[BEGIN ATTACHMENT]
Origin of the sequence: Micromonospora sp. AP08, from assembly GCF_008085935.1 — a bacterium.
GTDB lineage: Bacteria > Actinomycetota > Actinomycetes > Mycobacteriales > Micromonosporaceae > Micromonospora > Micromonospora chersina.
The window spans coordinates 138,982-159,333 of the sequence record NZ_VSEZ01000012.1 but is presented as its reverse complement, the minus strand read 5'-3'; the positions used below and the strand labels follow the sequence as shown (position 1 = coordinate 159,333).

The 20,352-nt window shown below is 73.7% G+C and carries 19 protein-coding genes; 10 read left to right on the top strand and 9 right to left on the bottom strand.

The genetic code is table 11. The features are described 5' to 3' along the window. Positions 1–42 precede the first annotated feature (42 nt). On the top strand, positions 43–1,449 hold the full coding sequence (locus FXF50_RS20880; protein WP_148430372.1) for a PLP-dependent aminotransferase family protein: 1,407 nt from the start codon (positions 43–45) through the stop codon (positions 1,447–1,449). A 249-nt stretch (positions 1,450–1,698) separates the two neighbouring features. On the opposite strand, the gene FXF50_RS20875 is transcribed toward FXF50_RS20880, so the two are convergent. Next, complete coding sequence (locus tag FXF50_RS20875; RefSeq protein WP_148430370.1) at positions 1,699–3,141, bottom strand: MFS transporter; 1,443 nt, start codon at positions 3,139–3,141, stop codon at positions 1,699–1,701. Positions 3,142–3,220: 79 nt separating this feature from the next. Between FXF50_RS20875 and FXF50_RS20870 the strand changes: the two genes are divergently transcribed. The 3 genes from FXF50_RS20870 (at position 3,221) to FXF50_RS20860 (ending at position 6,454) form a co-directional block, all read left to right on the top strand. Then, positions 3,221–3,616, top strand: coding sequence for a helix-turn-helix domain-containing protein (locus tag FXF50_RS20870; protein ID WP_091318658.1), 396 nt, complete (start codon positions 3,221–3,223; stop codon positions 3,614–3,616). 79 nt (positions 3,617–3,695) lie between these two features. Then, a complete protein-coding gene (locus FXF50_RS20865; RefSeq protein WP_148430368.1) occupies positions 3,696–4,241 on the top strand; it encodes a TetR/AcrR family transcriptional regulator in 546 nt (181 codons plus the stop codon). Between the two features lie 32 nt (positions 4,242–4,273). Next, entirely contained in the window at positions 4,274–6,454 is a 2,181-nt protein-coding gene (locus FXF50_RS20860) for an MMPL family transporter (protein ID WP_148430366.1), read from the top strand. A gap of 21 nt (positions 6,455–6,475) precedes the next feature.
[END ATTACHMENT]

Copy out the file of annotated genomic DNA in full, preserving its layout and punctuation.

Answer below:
Origin of the sequence: Micromonospora sp. AP08, from assembly GCF_008085935.1 — a bacterium.
GTDB lineage: Bacteria > Actinomycetota > Actinomycetes > Mycobacteriales > Micromonosporaceae > Micromonospora > Micromonospora chersina.
The window spans coordinates 138,982-159,333 of the sequence record NZ_VSEZ01000012.1 but is presented as its reverse complement, the minus strand read 5'-3'; the positions used below and the strand labels follow the sequence as shown (position 1 = coordinate 159,333).

The 20,352-nt window shown below is 73.7% G+C and carries 19 protein-coding genes; 10 read left to right on the top strand and 9 right to left on the bottom strand.

The genetic code is table 11. The features are described 5' to 3' along the window. Positions 1–42 precede the first annotated feature (42 nt). On the top strand, positions 43–1,449 hold the full coding sequence (locus FXF50_RS20880; protein WP_148430372.1) for a PLP-dependent aminotransferase family protein: 1,407 nt from the start codon (positions 43–45) through the stop codon (positions 1,447–1,449). A 249-nt stretch (positions 1,450–1,698) separates the two neighbouring features. On the opposite strand, the gene FXF50_RS20875 is transcribed toward FXF50_RS20880, so the two are convergent. Next, complete coding sequence (locus tag FXF50_RS20875; RefSeq protein WP_148430370.1) at positions 1,699–3,141, bottom strand: MFS transporter; 1,443 nt, start codon at positions 3,139–3,141, stop codon at positions 1,699–1,701. Positions 3,142–3,220: 79 nt separating this feature from the next. Between FXF50_RS20875 and FXF50_RS20870 the strand changes: the two genes are divergently transcribed. The 3 genes from FXF50_RS20870 (at position 3,221) to FXF50_RS20860 (ending at position 6,454) form a co-directional block, all read left to right on the top strand. Then, positions 3,221–3,616, top strand: coding sequence for a helix-turn-helix domain-containing protein (locus tag FXF50_RS20870; protein ID WP_091318658.1), 396 nt, complete (start codon positions 3,221–3,223; stop codon positions 3,614–3,616). 79 nt (positions 3,617–3,695) lie between these two features. Then, a complete protein-coding gene (locus FXF50_RS20865; RefSeq protein WP_148430368.1) occupies positions 3,696–4,241 on the top strand; it encodes a TetR/AcrR family transcriptional regulator in 546 nt (181 codons plus the stop codon). Between the two features lie 32 nt (positions 4,242–4,273). Next, entirely contained in the window at positions 4,274–6,454 is a 2,181-nt protein-coding gene (locus FXF50_RS20860) for an MMPL family transporter (protein ID WP_148430366.1), read from the top strand. A gap of 21 nt (positions 6,455–6,475) precedes the next feature.